necessary for peace, was that they should acquiesce in your decision, on their own appeal. By repealing the act and submitting to you, they would have surrendered nothing but obstinacy. There would have been no sacrifice of principle. But if we had agreed to their proposition, we should have given up all that we had contended for, and all that you had de cided. If they did not intend to submit to your award, why make the appeal? And when will they submit? Never. Then from our consciences and our doors be all the conse

indeed we might be called ambitious and faithless. The proposition was moreover most unequal-there was no reciprocity; we called on to give up every thing, and were offered nothing in exchange; the "new judges" have nothing to resign; and should we have been invited to take on ourselves the responsibility of purchasing, at so high a price, their By agreeing, we should have recognized the submission to your will? Their party had no validity of the new mode of breaking judges-right to ask of us any sacrifice; all that was the very thing which you sent us to explode. The four judges proposed would have been judges of the "new court," when you have said that there shall be no such court; they would have been judges under the late act of assembly, and not judges under the constitution. We had no power to make judges-the constitution devolves that duty on the Governor and Senate the example would have been deleterious and unconstitutional in its tendencies; we had no right to control the will of the judges. Their resignation (to be a resignation) must be voluntary, not compulsory;quences of their resistance. we would not abandon them, because they had not obandoned the constitution--because they Their other propositions of compromise are virtuous, able, honest men-the friends of were, with only slight variations of form, of the same cast, and liable to all the same objustice, morality, and of law. That to recog nize a court, by forcing the judges to resign, is jections. That which was pressed most, was liable to all the objections urged against the that the Judges should resign, and the bench new mode of last winter-that the judges could in future be filled with six "new judges;" not, consistently with their own honor, or their and would you believe it-a part of the produty to the great principle, for which they posal was that the old judges should be three have so long stood on the watchtower, now de-of the six; Boyle, Chief Justice! Yes, fellowsert their posts-that, before they should re- citizens, it is true it was proposed to us, if we sign, justice should be done to their abused would only give up the question, compromise characters, and their department should be re- the constitution, and induce the judges, who established firmly on its constitutional foun- have grown grey in your service, to reign at dation-that, if they resign now, those who the bidding of the Governor-that those three have so long persecuted them, and assailed old men, whom they have denominated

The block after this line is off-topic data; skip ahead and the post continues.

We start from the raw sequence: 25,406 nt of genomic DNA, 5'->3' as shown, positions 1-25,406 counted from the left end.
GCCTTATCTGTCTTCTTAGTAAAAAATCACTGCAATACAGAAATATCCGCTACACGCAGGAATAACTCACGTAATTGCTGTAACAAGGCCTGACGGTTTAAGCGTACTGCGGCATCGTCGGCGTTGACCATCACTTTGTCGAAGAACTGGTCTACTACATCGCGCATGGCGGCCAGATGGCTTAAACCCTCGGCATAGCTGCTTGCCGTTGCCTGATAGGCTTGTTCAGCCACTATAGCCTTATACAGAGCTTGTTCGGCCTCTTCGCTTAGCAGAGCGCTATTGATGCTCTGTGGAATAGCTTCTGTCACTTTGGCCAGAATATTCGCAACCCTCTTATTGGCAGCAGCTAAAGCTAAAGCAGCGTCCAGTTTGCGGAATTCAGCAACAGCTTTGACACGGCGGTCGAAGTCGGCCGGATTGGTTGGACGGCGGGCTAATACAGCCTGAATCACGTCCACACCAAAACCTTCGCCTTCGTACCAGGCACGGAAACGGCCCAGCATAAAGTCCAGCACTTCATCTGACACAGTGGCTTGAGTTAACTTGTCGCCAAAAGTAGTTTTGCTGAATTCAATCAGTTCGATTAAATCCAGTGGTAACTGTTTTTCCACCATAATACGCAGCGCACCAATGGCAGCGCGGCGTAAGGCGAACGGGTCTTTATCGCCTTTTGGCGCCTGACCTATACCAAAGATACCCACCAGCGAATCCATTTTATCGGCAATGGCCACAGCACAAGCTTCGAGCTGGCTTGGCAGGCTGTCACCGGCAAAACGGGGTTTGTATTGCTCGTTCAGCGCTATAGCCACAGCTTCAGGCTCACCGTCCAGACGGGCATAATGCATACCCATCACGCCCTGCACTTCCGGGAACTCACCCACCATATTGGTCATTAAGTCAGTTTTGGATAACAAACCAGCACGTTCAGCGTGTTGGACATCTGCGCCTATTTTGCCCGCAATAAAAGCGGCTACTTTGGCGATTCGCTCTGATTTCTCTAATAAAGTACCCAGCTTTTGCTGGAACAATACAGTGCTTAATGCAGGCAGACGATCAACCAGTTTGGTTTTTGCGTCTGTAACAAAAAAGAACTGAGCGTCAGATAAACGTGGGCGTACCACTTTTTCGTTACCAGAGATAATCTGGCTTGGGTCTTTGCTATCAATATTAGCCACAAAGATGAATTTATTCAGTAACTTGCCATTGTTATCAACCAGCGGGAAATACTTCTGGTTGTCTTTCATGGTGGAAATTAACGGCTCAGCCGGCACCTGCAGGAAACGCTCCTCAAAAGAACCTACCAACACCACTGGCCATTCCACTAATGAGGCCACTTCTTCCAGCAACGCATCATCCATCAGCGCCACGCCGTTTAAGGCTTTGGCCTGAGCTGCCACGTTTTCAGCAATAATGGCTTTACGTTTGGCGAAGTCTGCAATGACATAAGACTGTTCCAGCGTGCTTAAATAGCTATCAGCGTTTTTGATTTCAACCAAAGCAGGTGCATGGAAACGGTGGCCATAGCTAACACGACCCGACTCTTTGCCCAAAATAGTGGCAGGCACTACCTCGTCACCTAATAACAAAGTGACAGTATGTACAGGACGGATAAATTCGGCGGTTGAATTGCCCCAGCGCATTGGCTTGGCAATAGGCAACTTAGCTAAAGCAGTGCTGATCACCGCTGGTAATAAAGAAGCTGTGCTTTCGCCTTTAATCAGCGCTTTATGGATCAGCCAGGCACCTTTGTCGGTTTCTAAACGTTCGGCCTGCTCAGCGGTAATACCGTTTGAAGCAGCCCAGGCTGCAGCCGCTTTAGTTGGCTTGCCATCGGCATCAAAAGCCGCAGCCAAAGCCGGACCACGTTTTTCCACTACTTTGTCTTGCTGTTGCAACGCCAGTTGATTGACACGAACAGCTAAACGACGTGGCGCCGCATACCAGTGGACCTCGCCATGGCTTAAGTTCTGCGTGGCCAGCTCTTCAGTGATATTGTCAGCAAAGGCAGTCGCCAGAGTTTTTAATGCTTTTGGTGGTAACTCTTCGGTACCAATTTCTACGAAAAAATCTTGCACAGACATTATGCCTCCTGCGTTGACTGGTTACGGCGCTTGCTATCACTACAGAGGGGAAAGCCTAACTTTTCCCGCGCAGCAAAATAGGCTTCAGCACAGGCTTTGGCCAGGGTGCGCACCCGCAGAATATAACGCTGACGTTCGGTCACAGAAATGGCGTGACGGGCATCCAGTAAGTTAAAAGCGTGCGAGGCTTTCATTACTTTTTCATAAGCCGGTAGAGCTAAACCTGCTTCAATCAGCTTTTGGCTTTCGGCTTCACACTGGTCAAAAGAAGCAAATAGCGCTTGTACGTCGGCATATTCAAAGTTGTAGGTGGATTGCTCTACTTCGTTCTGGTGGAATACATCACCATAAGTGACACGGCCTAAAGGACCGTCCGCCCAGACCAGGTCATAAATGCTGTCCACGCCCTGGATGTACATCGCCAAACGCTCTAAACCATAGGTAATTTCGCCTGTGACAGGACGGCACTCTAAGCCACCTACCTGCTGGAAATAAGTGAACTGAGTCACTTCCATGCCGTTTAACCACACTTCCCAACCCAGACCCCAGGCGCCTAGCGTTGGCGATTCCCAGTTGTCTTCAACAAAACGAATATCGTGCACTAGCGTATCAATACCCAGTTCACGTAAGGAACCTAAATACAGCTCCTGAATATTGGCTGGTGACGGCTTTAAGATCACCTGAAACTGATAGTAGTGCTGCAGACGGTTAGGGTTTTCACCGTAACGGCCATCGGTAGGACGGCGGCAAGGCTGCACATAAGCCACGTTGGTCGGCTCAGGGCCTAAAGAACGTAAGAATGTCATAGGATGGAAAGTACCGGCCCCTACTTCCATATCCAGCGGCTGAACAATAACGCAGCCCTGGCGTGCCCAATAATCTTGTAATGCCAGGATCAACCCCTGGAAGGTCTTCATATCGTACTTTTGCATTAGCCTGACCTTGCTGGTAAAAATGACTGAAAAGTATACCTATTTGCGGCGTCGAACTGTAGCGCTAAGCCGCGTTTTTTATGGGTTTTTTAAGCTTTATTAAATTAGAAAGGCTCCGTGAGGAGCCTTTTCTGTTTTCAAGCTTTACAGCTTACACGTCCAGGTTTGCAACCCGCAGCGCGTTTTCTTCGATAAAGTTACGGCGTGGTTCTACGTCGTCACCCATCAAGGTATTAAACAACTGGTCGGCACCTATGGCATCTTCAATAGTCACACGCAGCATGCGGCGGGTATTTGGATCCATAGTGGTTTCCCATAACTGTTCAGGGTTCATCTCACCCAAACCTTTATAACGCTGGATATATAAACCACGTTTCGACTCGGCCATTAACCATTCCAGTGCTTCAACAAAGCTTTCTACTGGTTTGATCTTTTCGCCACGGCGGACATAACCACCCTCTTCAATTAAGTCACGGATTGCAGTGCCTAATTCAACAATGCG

"Kings," might re-ascend the throne, and by his Excellency be crowned.